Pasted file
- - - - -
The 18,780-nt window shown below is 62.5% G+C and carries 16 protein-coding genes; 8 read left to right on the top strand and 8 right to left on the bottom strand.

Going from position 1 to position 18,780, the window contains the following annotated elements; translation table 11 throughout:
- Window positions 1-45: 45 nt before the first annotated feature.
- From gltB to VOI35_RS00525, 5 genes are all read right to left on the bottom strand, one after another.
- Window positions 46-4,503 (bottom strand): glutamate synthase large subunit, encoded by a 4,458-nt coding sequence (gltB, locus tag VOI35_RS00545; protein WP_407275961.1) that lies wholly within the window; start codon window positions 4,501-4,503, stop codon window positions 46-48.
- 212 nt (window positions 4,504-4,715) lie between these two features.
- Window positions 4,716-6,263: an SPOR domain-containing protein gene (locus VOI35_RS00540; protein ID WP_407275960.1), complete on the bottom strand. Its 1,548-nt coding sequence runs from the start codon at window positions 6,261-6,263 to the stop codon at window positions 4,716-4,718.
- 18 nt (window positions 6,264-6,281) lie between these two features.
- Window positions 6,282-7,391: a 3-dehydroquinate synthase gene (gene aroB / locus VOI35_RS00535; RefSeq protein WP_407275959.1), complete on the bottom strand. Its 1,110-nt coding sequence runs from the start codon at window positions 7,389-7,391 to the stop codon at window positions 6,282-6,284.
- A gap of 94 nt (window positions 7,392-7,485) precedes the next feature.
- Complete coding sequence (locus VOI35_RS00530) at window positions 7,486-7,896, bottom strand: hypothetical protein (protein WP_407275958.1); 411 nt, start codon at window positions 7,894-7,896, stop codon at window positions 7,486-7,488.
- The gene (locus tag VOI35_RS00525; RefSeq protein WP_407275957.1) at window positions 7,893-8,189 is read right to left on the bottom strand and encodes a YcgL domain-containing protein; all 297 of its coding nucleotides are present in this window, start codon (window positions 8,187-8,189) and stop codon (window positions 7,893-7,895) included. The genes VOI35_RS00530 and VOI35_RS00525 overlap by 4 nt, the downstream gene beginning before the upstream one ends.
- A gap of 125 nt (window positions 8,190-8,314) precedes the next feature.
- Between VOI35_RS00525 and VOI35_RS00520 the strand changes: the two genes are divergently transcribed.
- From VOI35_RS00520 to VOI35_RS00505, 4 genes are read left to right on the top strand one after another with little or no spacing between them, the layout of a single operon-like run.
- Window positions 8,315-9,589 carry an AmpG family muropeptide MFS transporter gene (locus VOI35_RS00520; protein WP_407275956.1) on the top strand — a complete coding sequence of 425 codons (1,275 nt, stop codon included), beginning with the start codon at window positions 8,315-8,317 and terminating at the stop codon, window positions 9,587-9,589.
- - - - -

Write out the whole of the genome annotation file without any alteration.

The 18,780-nt window shown below is 62.5% G+C and carries 16 protein-coding genes; 8 read left to right on the top strand and 8 right to left on the bottom strand.

Going from position 1 to position 18,780, the window contains the following annotated elements; translation table 11 throughout:
- Window positions 1-45: 45 nt before the first annotated feature.
- From gltB to VOI35_RS00525, 5 genes are all read right to left on the bottom strand, one after another.
- Window positions 46-4,503 (bottom strand): glutamate synthase large subunit, encoded by a 4,458-nt coding sequence (gltB, locus tag VOI35_RS00545; protein WP_407275961.1) that lies wholly within the window; start codon window positions 4,501-4,503, stop codon window positions 46-48.
- 212 nt (window positions 4,504-4,715) lie between these two features.
- Window positions 4,716-6,263: an SPOR domain-containing protein gene (locus VOI35_RS00540; protein ID WP_407275960.1), complete on the bottom strand. Its 1,548-nt coding sequence runs from the start codon at window positions 6,261-6,263 to the stop codon at window positions 4,716-4,718.
- 18 nt (window positions 6,264-6,281) lie between these two features.
- Window positions 6,282-7,391: a 3-dehydroquinate synthase gene (gene aroB / locus VOI35_RS00535; RefSeq protein WP_407275959.1), complete on the bottom strand. Its 1,110-nt coding sequence runs from the start codon at window positions 7,389-7,391 to the stop codon at window positions 6,282-6,284.
- A gap of 94 nt (window positions 7,392-7,485) precedes the next feature.
- Complete coding sequence (locus VOI35_RS00530) at window positions 7,486-7,896, bottom strand: hypothetical protein (protein WP_407275958.1); 411 nt, start codon at window positions 7,894-7,896, stop codon at window positions 7,486-7,488.
- The gene (locus tag VOI35_RS00525; RefSeq protein WP_407275957.1) at window positions 7,893-8,189 is read right to left on the bottom strand and encodes a YcgL domain-containing protein; all 297 of its coding nucleotides are present in this window, start codon (window positions 8,187-8,189) and stop codon (window positions 7,893-7,895) included. The genes VOI35_RS00530 and VOI35_RS00525 overlap by 4 nt, the downstream gene beginning before the upstream one ends.
- A gap of 125 nt (window positions 8,190-8,314) precedes the next feature.
- Between VOI35_RS00525 and VOI35_RS00520 the strand changes: the two genes are divergently transcribed.
- From VOI35_RS00520 to VOI35_RS00505, 4 genes are read left to right on the top strand one after another with little or no spacing between them, the layout of a single operon-like run.
- Window positions 8,315-9,589 carry an AmpG family muropeptide MFS transporter gene (locus VOI35_RS00520; protein WP_407275956.1) on the top strand — a complete coding sequence of 425 codons (1,275 nt, stop codon included), beginning with the start codon at window positions 8,315-8,317 and terminating at the stop codon, window positions 9,587-9,589.